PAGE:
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Join Date: Apr 2007
| | Shane Mosley accused of doping!!!
According to multiple sources who attended an international anti-doping conference in Colorado Springs last November, Jeff Novitzky, a lead investigator in the BALCO case, alleged that boxer Shane Mosley started an elaborate doping regimen in the months prior to a Sept. 13, 2003, fight against Oscar de la Hoya.
As Novitzky explained in painstaking detail, two months before the light middleweight championship fight, Mosley, a client of the BALCO lab, began using "the clear" [THG] and "the cream" [testosterone], the designer substances that Barry Bonds, among other athletes, stands accused of using. Mosley supplemented this with doses of the blood-doping drug Erythropoietin (EPO), a hormone that artificially increases red blood production.
Mosley's alleged prescribed regimen bore striking similarities to that of former world champion sprinter Michelle Collins, who was implicated in the BALCO investigation and was served with a four-year suspension, despite never having tested positive for a performance-enhancing drug.
Evidence seized during the BALCO raids, which was presented at the November conference, indicates that on July 26, 2003, results of blood work Mosley had done established that his hematocrit level -- a test measuring the volume of red blood cells -- was 44. On a calendar that accompanied Mosley's file, the date 7/26 was circled and accompanied by the word "start" and the letter "e," which investigators believe represents EPO. By Aug. 8, Mosley's hematocrit level had soared to 52.2. "Most men are in the low 40s," says anti-doping expert Dr. Gary Wadler. "Anything over 50 is considered off the charts." That level, Wadler says, is dangerously high but could benefit an athlete's stamina. According to the calendar, Mosley's last dose of EPO was administered on Sept. 8, five days before the fight.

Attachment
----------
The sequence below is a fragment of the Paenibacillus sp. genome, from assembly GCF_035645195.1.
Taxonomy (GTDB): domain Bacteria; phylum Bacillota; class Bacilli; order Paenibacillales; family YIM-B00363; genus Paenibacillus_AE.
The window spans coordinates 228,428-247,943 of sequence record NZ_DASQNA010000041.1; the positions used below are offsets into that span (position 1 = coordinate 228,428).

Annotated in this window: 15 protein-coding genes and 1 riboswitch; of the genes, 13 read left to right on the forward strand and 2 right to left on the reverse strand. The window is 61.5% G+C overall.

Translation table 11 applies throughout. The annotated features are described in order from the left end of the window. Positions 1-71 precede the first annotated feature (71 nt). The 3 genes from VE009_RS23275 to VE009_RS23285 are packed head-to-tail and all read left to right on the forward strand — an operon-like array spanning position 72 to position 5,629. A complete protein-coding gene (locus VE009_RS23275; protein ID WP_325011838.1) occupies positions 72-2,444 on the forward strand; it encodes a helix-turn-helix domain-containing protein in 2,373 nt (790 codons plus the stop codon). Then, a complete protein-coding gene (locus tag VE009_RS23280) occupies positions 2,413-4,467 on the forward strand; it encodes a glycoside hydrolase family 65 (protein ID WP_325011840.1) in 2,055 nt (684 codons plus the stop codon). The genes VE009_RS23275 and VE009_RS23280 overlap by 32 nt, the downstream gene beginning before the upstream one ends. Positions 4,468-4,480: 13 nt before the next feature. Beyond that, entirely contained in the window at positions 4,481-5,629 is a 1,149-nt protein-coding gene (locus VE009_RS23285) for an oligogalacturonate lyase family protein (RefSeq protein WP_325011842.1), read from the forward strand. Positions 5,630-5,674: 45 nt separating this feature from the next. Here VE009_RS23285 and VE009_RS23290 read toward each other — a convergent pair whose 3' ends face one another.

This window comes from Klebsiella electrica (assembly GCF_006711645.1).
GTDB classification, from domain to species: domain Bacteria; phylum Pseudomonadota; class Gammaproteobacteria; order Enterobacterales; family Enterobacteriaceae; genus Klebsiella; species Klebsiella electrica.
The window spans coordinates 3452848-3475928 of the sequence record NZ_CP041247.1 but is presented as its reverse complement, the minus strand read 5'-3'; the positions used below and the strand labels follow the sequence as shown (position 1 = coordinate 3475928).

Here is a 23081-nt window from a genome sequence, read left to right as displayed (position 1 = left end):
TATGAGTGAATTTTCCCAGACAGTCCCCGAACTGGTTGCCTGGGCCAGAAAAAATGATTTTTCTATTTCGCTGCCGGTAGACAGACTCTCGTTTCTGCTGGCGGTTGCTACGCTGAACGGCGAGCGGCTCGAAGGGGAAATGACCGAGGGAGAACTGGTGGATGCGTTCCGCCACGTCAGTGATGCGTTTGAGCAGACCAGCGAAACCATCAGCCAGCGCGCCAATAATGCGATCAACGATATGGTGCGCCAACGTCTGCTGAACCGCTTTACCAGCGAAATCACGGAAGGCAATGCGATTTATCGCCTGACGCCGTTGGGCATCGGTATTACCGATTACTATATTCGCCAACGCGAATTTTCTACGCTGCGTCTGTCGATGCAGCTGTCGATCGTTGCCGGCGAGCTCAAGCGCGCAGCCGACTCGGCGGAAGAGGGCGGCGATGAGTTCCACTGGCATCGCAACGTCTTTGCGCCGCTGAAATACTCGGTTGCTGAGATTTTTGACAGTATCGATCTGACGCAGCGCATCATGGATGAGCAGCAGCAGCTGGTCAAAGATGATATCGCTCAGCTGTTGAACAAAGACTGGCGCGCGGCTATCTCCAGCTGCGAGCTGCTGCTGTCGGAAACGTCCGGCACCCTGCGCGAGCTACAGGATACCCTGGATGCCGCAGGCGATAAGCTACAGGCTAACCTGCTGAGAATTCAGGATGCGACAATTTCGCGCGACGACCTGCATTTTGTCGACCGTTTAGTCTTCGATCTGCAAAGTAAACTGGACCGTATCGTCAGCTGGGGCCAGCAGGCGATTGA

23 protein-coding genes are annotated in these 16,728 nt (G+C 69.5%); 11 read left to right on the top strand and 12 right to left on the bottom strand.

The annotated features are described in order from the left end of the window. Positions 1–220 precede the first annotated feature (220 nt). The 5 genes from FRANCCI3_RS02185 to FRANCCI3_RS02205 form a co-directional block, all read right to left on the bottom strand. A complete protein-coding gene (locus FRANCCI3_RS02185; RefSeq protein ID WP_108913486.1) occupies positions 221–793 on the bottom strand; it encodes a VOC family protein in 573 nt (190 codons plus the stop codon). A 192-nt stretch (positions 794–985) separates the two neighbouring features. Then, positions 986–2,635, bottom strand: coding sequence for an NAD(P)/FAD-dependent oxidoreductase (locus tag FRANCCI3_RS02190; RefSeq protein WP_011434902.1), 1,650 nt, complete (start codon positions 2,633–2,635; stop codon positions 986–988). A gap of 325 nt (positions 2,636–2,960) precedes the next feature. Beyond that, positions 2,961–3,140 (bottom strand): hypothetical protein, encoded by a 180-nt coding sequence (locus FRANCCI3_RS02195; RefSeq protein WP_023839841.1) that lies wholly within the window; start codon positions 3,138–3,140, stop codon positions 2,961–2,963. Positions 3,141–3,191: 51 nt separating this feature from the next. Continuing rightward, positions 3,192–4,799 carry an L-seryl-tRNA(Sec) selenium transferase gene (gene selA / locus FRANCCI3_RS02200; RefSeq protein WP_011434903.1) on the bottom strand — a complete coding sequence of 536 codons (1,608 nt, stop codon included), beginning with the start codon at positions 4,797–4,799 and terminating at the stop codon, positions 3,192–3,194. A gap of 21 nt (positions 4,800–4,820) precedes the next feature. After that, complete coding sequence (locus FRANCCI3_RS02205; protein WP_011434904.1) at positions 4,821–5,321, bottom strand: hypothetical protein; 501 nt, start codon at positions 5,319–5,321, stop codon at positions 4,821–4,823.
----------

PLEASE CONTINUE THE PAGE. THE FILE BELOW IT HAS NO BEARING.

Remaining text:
Blood doping -- i.e. the attempt to boost red blood cells, thereby increasing the capacity to carry oxygen to muscles -- has run rampant in cycling and distance running for years, and it's not surprising that it may be spreading to other sports that rely upon lung capacity as well as muscle strength.
Indeed, against De La Hoya, Mosley won a unanimous decision, largely because of his strong finish to the 12-round fight at the MGM Grand in Las Vegas. As SI boxing writer Richard Hoffer wrote at the time, "[Mosley] did curry favor with the judges by landing the harder punches, beginning in the ninth round and culminating in a vicious 12th that had De La Hoya nearly dead on his feet, his mouth gaping horribly."
Mosley was subpoenaed in the BALCO investigation and testified to law enforcement officials in the fall of 2003, though he has denied ever taking banned substances and has never tested positive for performance-enhancing drugs, including EPO. Wadler asserts that there is an accurate urine test for EPO, but the Nevada State Athletic Commission does not administer it.
Keith Kizer, executive director of the commission, claims that "about five years ago there were discussions about EPO... but it seemed like something that probably wasn't going to be used by boxers." Kizer says that, faced with so-called "non-analytical" evidence of a boxer taking an EPO regimen leading up to a fight, the commission would consider disciplinary action and possibly deny the athlete a request for a future license.
Adding an ironic twist to this saga, barely a year after Mosley defeated De La Hoya, the two became business partners. In Mosley's upcoming WBC welterweight title fight Nov. 10 against Miguel Cotto, he will be represented by De La Hoya's company, Golden Boy Promotions. Mosley did not respond to messages left with his publicist seeking comment.